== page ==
Review: Forbidden Fruit, Dublin

 

Pockets of showers failed to dampen the spirits of a fine Forbidden Fruit turnout that flew into life over the weekend amid pulsating sets from Maya Jane Coles, Booka Shade, Damian Lazarus, man-of-the-moment Jamie XX, and an intensely exciting set from hip-hop’s most exhilarating live rap act, Run The Jewels.

Once again staged in the plush environs of Dublin’s Royal Hospital Kilmainham, promoters POD shifted gears with their fifth Forbidden Fruit festival. Gone were the hip rock and indie acts of previous years, and in came an all-out dance line-up that catered almost exclusively for electronic music fans. This was a festival closer in spirit to Oxegen 2013 than POD’s former Electric Picnic events, as they looked to cater for a young, clued-in dance audience that have largely lacked a festival to call their own since the demise of Homelands and Creamfields more than a decade ago.

The main draws came in the shape of Fatboy Slim, Wu Tang Clan, and forward-thinking techno stalwart, Richie Hawtin. Norman Cook, aka Fatboy Slim, is always a safe pair of hands in which to kick-start any festival, although signs of decline seeped in two years ago with a lacklustre Electric Picnic set that still loomed large in the memory as he took to the Original Stage on Friday.

Opening with ‘Eat, Sleep, Rave, Repeat’ and early nods to Marvin Gaye, his set kicked off at full tilt in big party form. With Cook all out to please and tease, the set shone with ‘Fucking in Heaven’ and‘Star 69’ as the DJ gave it as much on-stage as the audience in front of him. He couldn’t sustain it though, and a mid-point lull was capped off by slowed down closer of ‘Praise You’ that underwhelmed.

Saturday night headliners Wu Tang Clan also failed to live up to their promise. One of the all-time hip-hop greats, the Clan are notoriously hit-and-miss live with much resting on who boards the plane from New York. There were seven members on show in Kilmainham, with Ghostface Killah, U-God, GZA, Cappadonna, and Masta Killa present. Although the set opened with ‘Bring Da Ruckus’ and included ‘Da Mystery of Cheeseboxin’, ‘Reunited’ and a tribute of ‘Shimmy Shimmy Ya’for the late ODB, it lacked fizz. A half-assed take on their biggest hit, ‘Gravel Pit’, closed their initial set 20 minutes early with the group’s bus parked side of stage as they filed on whilst the crowd began to disperse.

In truth, for much of the weekend, Forbidden Fruit’s ripest pickings were to be found away from the main draws. Lorenzo Senni’s arpeggiated synth compositions offered some raw, experimental trance early on Friday, paving the way for a similarly minimal, understated DJ set from Nicolas Jaar. Friday’s big highlight, however was New York-based singer-songwriter Tei Shi’s confident set in the Someplace Else Stage which threw on indie, shoegaze, and electropop, all drenched in jagged ’80s synths. Recent single and set closer ‘Bassically’ was a particular gem.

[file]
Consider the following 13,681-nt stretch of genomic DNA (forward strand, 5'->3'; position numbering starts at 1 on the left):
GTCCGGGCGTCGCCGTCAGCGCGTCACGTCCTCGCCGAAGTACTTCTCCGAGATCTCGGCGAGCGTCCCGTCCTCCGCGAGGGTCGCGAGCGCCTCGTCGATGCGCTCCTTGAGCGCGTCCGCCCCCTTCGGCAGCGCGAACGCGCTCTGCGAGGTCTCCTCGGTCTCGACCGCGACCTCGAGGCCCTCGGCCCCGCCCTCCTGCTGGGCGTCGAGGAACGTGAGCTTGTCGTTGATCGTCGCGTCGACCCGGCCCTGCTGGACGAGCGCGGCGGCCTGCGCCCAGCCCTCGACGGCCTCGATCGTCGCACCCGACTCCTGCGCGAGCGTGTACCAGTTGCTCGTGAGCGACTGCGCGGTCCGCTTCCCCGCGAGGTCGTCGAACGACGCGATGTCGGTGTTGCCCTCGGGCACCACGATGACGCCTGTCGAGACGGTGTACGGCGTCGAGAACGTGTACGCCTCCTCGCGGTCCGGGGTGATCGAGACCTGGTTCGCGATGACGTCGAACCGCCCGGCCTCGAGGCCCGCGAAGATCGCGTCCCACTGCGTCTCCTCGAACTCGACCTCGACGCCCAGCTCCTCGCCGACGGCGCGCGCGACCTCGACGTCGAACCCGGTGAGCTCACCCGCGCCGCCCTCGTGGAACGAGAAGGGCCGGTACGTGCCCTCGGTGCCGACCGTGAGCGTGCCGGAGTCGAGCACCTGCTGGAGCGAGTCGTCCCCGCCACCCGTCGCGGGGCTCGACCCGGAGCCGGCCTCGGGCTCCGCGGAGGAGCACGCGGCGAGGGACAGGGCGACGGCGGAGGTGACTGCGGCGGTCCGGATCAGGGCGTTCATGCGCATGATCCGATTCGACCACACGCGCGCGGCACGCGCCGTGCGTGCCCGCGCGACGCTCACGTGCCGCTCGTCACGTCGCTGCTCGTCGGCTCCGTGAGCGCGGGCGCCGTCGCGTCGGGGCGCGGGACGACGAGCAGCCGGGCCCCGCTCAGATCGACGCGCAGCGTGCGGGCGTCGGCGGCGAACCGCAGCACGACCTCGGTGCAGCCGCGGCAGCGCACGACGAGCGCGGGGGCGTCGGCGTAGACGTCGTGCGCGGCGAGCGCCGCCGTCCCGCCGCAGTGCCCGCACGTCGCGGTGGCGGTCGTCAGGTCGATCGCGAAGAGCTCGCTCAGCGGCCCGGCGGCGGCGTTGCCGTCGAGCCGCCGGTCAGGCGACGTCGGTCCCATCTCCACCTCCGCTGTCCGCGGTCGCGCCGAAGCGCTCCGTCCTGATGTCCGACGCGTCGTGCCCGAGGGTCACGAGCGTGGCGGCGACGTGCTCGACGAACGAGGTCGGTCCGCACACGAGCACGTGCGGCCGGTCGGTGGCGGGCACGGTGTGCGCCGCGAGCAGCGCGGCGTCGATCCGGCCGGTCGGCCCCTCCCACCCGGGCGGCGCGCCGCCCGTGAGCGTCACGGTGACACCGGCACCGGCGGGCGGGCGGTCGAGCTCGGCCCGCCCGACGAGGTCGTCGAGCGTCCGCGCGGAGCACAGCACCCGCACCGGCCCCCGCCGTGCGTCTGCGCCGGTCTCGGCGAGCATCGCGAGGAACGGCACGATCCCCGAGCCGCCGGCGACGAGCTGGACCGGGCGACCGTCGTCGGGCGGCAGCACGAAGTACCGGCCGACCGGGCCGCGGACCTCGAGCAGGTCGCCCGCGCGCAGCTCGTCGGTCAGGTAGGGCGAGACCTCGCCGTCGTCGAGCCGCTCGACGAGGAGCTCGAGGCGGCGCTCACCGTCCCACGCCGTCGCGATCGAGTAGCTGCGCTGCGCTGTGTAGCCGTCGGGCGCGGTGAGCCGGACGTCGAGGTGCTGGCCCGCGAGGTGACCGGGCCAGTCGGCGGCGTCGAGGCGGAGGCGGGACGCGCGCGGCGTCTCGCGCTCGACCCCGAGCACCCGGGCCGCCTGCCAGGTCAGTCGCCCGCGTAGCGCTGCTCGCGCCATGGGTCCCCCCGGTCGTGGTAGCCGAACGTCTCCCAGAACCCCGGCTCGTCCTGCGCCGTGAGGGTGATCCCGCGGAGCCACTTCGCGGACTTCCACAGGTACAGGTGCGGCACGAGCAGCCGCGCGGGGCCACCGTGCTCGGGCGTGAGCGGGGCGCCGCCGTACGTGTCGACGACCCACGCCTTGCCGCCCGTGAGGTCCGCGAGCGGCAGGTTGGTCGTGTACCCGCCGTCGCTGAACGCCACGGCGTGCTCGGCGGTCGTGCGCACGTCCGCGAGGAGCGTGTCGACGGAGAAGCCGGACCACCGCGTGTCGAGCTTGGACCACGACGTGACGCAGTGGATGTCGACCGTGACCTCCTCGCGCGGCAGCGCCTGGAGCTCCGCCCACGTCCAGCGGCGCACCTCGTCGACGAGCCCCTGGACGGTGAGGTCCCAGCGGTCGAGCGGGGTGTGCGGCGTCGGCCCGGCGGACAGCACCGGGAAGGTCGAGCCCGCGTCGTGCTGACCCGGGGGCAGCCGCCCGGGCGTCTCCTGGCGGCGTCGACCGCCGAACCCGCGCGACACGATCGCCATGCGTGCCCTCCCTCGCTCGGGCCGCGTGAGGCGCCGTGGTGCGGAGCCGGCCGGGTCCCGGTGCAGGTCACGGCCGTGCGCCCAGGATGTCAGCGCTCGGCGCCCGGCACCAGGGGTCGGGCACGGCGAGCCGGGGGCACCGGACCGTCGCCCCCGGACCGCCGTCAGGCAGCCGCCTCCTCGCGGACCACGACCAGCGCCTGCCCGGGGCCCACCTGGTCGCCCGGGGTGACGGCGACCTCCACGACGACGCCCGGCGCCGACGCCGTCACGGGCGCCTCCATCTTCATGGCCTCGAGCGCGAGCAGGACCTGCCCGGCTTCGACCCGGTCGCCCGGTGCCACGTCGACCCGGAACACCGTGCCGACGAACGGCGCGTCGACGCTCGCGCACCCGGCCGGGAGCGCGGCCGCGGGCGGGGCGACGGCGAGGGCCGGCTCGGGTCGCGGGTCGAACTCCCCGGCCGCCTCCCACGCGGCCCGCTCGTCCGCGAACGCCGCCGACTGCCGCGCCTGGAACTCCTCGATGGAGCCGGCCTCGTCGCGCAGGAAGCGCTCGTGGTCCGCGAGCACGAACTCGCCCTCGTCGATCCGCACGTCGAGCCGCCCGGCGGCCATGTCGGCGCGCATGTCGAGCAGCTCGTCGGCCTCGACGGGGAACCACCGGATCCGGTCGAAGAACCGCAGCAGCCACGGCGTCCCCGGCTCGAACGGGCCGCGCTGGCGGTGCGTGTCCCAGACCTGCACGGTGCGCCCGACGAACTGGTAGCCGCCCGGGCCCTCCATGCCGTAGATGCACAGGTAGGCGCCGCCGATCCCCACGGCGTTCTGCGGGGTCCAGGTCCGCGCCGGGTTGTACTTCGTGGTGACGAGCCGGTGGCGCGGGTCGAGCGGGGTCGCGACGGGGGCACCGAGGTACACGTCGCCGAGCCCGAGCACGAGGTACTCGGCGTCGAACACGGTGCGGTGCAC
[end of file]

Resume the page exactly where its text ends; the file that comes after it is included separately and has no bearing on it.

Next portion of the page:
As Wu Tang failed to ignite the Original Stage on Saturday, much of the day’s audience complained of a headline clash that put Wu Tang, Jamie xx and Groove Amanda on different stages at the same time. The damp weather will have influenced some decisions, with Jamie xx ramming the Lighthouse Stage with a warm, bright set that hit all the nostalgic touchstones of UK club music, while Groove Armada seemed to rip the roof off the Undergrowth Stage. Other Saturday highlights included an electrifying set from Damian Lazarus and the Ancient Moons that drew on eastern sounds, and a sharp set from Joey Bada$$ that confirmed him as one of hip-hop’s real long-term prospects.

Sunday was better still with German duo Booka Shade lighting up the Original Stage with a big house set that dipped into 2013’s ‘Eve’ and 2008’s ‘The Sun & Neon Light’. Fans of house will have been further appreciative of London DJ Maya Jane Coles’ pulsating set in the Undergrowth Stage.

On the Live Live Stage, Dublin’s Sleep Thieves delivered lush, atmospheric electronica that bordered a little on the drab, while Bournemouth’s East India Youth proved one of the weekend’s highlights with a set that meshed Pet Shop Boys’ pop with swathes of ambient, electronica and indie. His ‘Culture of Volume’ album is one of this year’s finest releases.

While Richie Hawtin catered for techno-philes on the Original Stage, the only place to be on Sunday night was with Run the Jewels in the Undergrowth Stage. The hip-hop duo were on scintillating form even if Killer Mike was somewhat restricted by a shoulder injury sustained in an on-stage attack at SXSW two months ago.

Opening with a heavy pairing of ‘Run The Jewels‘ and ‘Oh My Darling Don’t Cry’, the duo raced through a set high on energy, intensity and humour as El-P made note of the scantily clad females on a bitterly cold day in Dublin. The unrelenting pace of the set hit particular highs with ‘Close Your Eyes (And Count to Fuck)’ and ‘Lie, Cheat, Steal‘, but in all this was a set to cement RTJ’s status as rap’s leading lights in 2015.

The duo brought to an end a Forbidden Fruit festival that has found a new rhythm as a dance and hip-hop heavy event. We look forward to 2016.

 

Review originally appeared on Entertainment.ie

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